Federal drug regulators are moving to enforce a ban on prescription drugs with more than 325 milligrams of acetaminophen. But you'll still be able to buy pills that contain up to twice that dose over-the-counter at the gas station or grocery store
Earlier this week, the US Food and Drug Administration (FDA) urged health care providers to stop writing prescriptions for pain relievers containing more than 325 milligrams of acetaminophen, the active ingredient in Tylenol.
The agency’s announcement was aimed primarily at popular prescription medicines that combine acetaminophen with a more powerful opioid such as hydrocodone. Agency officials said they had determined that “there are no available data” to show that the benefits of having more than 325 milligrams of acetaminophen in a single pill outweighed the risks from taking too much of the drug.
The announcement followed up on a similar 2011 FDA admonition to drug makers and was the latest turn in a long-running deliberation over the regulation of acetaminophen.
As documented in a ProPublica series last year, the FDA has delayed for decades enacting tougher rules on acetaminophen. While generally considered safe when taken as recommended, relatively small overdoses have been shown to cause liver damage and even death. Each year, the drug accounts for about 150 accidental deaths, half of all cases of acute liver failure cases and tens of thousands of emergency room and hospital visits, according to federal data and scientific studies.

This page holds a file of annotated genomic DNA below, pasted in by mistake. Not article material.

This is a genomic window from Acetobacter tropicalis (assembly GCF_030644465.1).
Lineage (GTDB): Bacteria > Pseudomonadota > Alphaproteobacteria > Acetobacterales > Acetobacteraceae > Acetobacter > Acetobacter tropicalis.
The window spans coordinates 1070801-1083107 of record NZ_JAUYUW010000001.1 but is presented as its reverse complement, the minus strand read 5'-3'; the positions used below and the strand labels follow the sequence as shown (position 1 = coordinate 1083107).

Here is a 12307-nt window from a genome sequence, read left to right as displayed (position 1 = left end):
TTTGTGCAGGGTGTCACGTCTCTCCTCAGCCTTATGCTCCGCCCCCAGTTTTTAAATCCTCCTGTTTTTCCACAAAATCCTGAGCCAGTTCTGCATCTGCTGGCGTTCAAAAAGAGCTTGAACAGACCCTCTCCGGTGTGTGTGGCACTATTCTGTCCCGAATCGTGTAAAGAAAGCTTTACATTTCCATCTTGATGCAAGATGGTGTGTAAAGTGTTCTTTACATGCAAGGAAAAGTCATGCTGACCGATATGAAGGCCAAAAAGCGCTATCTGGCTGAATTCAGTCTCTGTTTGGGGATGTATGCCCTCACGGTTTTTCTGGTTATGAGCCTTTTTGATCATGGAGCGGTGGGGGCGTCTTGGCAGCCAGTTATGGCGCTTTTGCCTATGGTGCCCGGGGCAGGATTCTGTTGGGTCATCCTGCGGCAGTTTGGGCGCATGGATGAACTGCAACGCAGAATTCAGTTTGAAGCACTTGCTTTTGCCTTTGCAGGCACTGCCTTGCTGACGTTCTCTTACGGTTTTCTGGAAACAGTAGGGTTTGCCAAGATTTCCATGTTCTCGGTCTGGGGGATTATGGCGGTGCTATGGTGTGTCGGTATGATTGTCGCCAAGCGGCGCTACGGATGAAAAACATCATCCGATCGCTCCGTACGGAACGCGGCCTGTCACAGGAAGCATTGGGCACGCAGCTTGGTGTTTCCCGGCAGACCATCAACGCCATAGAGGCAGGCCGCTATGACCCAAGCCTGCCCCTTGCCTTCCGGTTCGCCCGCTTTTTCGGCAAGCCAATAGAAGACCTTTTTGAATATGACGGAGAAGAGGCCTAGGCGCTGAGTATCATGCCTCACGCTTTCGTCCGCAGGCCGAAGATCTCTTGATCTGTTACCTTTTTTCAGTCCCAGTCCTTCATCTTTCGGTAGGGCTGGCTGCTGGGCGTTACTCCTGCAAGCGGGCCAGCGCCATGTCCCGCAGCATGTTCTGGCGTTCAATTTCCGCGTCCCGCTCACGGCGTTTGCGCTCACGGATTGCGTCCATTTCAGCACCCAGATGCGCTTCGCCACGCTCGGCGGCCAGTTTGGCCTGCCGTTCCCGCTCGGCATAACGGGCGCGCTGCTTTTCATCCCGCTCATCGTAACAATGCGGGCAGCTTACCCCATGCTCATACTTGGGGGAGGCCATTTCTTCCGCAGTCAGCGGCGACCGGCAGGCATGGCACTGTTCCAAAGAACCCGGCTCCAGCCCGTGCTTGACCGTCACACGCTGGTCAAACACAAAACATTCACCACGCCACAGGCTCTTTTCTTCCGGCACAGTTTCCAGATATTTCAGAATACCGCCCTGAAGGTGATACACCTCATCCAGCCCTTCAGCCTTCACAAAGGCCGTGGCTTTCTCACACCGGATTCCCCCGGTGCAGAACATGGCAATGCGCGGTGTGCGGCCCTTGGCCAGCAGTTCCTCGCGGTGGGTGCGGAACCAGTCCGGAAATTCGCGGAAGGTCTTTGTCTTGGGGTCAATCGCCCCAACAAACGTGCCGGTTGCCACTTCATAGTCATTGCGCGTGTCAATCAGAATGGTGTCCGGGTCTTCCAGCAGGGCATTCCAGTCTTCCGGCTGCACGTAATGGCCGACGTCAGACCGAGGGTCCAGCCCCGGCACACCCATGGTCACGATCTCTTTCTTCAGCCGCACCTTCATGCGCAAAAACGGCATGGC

As far back as 1977, a panel of outside experts convened by the FDA recommended the agency set the standard dose of over-the-counter acetaminophen at 325 milligrams per pill, citing the possibility of liver damage. But the agency allowed 500 milligrams and even 650 milligrams single doses of the drug for sale. Today, the most commonly sold form of over-the-counter acetaminophen contains 500 milligrams in a single pill.
A 2008 FDA review found that the agency’s approval for such a dose was based on “few and limited” studies submitted in the 1970s by McNeil Consumer Healthcare, the Johnson and Johnson unit that makes Tylenol. Two studies showed that two 500-milligram pills were “marginally” more effective than two 325-milligram pills, while two other studies showed no difference.
Ninfa Redmond, a toxicologist who helped carry out the 1977 panel’s exhaustive, three-year study, said she was surprised that such big doses continued to be sold 40 years later.
“It never occurred to any of us that you make a product with that high a dose,” Redmond said. “I use the drug when I travel, but I use 325 milligrams,” she added.
Tuesday’s recommendation only applies to prescription drugs, not the over-the-counter products that make up about 80 percent of the market, according to the FDA. That means that you will still be able to walk into a gas station or grocery store and buy pills with up to 650 milligrams of acetaminophen, while your pharmacist is now discouraged from dispensing any product with more than half that amount.
One reason for this is that the FDA has more power to regulate prescription drugs than over-the-counter medicines.